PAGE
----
2024 NFL Draft Rankings: Defensive Tackle

Previous Rankings in this series:

  1. Quarterbacks
  2. Wide Receivers
  3. Tight Ends
  4. Edge Rushers
  5. Linebackers

With the NFL draft around the corner, fans get ready to celebrate and welcome new heroes, jeer poor decisions, and enjoy the surprises. Last year, I was shocked to see Adetomiwa Adebawore drop to the fourth round, and this year, another favorite will surely do the same. The draft is full of difference-makers, but a 3-tech could be a massive game-changer for the Bears. The defensive tackle position isn’t deep, but there is undoubtedly some talent. Whether you’re looking for a 3-tech or a nose tackle, you can find talent in this class. Here are my rankings for the 2024 defensive tackle class.

Matt Eberflus said the defensive tackle was the engine of his defense, and the Bears proved that when they used three draft picks for the position last year. The Bears took Gervon Dexter 53rd overall and then quickly at 64, took Zacch Pickens. The Bears then made Travis Bell the first Kennesaw State player drafted, selecting him at 218, but he never made the final roster. Justin Jones left this offseason to join the Cardinals, but the Bears retained Andrew Billings, who was a pleasant surprise last year. Demarcus Walker could rotate in, but I’d like to see the Bears add one more tackle. The Bears only have four picks for now, but if they love a defensive tackle that falls to them, Ryan Poles may need to draft one.

1.Jer’Zhan Newton Illinois 6’2″ 304lbs

Jer’Zhan Newton was a star at Illinois, posting 7.5 sacks and 52 total tackles in his final season. He’s just a hair undersized, but he packs a heavy punch with pin-point strikes to keep linemen off-balanced. Newton struggled to anchor double teams, but he used good pad level and leverage to win often one-on-one. He stacks and sheds blocks at a high level and is an intelligent player in run defense. Newton has the versatility to play from the two-gap to the nine-gap successfully. If he lessens his frequency of drawing penalties, he’ll have success at the next level.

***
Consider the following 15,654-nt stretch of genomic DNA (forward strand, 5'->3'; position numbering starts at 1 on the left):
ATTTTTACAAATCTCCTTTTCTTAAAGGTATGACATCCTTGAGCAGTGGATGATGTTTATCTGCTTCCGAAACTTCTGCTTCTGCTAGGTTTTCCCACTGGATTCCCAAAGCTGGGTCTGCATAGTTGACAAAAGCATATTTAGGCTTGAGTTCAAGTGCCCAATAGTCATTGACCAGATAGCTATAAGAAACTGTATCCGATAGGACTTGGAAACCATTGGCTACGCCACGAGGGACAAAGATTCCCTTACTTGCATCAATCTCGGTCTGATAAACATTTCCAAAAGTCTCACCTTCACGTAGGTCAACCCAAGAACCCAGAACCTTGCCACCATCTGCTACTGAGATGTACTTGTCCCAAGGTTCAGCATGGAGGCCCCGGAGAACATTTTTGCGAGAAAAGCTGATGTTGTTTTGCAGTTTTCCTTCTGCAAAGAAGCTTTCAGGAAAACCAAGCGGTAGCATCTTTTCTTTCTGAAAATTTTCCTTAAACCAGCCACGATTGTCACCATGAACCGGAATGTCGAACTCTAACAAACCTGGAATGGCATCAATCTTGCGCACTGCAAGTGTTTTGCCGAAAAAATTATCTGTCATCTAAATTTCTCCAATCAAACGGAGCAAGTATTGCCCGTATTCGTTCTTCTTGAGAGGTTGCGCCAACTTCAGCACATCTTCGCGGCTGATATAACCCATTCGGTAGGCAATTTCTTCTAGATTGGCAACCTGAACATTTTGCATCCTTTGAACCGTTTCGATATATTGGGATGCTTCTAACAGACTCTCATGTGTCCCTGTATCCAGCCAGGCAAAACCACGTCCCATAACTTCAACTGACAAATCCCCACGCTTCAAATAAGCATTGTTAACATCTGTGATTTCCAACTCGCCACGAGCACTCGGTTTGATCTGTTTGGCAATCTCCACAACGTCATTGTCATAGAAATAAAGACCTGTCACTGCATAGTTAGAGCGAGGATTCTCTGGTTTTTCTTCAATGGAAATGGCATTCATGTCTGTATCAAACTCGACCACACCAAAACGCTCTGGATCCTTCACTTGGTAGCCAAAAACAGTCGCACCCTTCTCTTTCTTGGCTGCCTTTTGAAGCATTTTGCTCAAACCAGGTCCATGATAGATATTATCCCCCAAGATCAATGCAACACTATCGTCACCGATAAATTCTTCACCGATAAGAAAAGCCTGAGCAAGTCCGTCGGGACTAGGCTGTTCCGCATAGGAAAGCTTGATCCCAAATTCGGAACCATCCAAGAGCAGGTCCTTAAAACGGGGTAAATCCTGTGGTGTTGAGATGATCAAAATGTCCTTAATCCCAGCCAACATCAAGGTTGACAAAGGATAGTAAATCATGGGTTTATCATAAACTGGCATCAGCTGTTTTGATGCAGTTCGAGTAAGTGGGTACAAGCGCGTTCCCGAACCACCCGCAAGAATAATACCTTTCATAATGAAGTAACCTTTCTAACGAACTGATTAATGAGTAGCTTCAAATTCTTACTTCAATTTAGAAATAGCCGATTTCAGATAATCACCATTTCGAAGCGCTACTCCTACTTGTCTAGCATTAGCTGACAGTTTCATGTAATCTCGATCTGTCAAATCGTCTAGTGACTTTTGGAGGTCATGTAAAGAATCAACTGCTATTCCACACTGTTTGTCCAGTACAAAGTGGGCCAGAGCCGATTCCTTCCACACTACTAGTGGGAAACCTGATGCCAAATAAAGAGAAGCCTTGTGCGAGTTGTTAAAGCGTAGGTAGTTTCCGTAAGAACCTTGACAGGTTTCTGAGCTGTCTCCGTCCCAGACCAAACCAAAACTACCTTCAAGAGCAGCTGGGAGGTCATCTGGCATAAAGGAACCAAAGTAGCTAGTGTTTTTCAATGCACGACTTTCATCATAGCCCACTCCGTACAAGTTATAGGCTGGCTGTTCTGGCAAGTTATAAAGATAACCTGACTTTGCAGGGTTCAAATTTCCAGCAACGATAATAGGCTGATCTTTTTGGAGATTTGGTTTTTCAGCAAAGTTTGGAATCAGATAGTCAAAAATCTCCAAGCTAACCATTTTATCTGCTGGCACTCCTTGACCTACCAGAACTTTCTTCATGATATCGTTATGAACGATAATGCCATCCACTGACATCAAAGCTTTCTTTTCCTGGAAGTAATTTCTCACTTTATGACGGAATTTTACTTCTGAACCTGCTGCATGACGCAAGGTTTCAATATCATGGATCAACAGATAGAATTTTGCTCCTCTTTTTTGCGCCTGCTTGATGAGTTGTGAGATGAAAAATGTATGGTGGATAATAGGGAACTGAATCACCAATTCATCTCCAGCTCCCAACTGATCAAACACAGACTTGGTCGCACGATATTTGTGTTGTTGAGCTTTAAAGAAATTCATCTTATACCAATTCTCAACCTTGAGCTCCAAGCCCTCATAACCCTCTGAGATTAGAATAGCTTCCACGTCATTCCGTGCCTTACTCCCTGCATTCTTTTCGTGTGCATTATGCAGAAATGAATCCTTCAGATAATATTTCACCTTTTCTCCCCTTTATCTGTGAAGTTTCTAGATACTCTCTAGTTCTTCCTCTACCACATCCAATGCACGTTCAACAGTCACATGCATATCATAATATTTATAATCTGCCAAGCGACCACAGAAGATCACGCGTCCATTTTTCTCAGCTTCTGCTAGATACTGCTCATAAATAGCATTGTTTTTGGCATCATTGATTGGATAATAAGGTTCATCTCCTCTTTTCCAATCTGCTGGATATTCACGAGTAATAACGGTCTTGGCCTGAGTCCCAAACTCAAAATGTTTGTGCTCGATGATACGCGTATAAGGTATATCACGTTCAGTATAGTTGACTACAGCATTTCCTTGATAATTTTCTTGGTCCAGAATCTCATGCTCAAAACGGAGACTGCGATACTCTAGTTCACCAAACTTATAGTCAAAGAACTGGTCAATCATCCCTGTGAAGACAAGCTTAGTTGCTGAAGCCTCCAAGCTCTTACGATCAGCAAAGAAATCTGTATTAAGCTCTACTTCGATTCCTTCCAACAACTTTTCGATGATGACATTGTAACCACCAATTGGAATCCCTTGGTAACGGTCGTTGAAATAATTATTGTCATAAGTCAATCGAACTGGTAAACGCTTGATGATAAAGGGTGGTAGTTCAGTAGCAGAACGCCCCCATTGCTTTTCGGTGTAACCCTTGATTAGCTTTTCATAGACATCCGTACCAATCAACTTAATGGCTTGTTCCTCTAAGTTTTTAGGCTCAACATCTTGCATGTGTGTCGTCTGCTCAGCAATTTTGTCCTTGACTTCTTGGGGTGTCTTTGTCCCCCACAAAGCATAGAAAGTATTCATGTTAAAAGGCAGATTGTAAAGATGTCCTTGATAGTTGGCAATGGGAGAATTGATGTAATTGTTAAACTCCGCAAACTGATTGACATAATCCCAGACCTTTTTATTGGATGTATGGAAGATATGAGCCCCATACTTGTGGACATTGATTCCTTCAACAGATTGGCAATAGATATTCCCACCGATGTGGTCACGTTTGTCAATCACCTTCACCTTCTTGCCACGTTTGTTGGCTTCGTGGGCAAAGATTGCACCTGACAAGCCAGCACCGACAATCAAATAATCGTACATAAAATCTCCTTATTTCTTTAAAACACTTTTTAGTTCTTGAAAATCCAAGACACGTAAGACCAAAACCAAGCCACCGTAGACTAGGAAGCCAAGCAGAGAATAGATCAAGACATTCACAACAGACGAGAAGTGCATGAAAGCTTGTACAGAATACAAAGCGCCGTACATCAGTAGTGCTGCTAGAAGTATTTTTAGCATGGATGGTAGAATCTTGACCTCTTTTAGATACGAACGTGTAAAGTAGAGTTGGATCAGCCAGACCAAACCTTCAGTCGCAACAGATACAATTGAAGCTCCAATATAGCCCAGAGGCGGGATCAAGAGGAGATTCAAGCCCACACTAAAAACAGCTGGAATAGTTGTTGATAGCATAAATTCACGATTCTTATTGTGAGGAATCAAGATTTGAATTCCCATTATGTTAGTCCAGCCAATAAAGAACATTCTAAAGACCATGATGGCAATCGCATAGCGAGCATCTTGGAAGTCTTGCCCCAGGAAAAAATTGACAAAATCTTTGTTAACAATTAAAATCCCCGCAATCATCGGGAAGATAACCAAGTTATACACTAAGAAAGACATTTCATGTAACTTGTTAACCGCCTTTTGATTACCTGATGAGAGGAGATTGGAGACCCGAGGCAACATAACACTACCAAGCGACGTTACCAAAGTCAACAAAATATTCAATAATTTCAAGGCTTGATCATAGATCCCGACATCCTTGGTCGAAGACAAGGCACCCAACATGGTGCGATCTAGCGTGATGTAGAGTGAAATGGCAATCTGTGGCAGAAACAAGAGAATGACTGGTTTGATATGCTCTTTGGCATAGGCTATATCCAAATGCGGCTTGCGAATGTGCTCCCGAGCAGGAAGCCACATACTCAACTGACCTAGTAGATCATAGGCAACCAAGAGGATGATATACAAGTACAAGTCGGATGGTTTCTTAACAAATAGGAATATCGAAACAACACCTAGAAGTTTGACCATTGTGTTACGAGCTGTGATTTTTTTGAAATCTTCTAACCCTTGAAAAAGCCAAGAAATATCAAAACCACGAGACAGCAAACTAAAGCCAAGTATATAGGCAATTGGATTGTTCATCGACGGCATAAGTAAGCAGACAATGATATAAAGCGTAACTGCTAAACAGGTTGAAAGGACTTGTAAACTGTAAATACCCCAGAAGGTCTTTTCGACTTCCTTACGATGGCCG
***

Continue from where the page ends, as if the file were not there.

2. Braden Fiske FSU 6’4″ 292lbs

Oh Yeah! That was what Braden Fiske was heard saying as he finished his 40-yard dash, and Fiske didn’t stop there. He dominated the combine, putting up great numbers across the board, but I wasn’t surprised. Everything I saw on tape translated to the NFL Combine. Fiske is an explosive athlete who uses violent hands, pad level, and leverage to win consistently, and paired with a high motor; he is a menace. He’s slightly undersized and too easily disrupted by powerful punches, but he counters intelligently and overcomes with his speed. I love this prospect, and I’ll be following his career very closely. 

3. Byron Murphy II Texas 6’0″ 297lbs 

Another explosive athlete, Texas’ Byron Murphy II, will be a starter in the league, and few teams will delay the inevitable past his rookie year. Murphy has a good swim move, strong drive, and maintains a low pad level. He can anchor a double team and even work through them if necessary. Murphy fell to my third spot because he needs to polish his hand technique and put it all together more consistently. He plays slower than his 40-time would suggest, and he’s a bit slow laterally and in pursuit. Despite that, Murphy is still a powerful and intelligent player, and he’ll be a force for years.